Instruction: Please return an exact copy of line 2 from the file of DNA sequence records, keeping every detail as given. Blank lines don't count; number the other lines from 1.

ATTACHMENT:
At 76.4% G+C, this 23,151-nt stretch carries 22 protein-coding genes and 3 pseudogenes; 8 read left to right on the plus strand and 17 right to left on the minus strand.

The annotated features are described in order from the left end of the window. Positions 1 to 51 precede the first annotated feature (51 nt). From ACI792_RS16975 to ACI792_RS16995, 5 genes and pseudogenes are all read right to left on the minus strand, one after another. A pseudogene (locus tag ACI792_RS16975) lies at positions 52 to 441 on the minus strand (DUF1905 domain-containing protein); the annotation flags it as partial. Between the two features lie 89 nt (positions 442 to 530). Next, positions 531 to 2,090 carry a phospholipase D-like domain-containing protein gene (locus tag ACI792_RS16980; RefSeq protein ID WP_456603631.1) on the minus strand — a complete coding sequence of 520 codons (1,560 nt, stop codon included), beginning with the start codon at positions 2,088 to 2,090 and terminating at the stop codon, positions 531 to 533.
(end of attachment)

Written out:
The annotated features are described in order from the left end of the window. Positions 1 to 51 precede the first annotated feature (51 nt). From ACI792_RS16975 to ACI792_RS16995, 5 genes and pseudogenes are all read right to left on the minus strand, one after another. A pseudogene (locus tag ACI792_RS16975) lies at positions 52 to 441 on the minus strand (DUF1905 domain-containing protein); the annotation flags it as partial. Between the two features lie 89 nt (positions 442 to 530). Next, positions 531 to 2,090 carry a phospholipase D-like domain-containing protein gene (locus tag ACI792_RS16980; RefSeq protein ID WP_456603631.1) on the minus strand — a complete coding sequence of 520 codons (1,560 nt, stop codon included), beginning with the start codon at positions 2,088 to 2,090 and terminating at the stop codon, positions 531 to 533.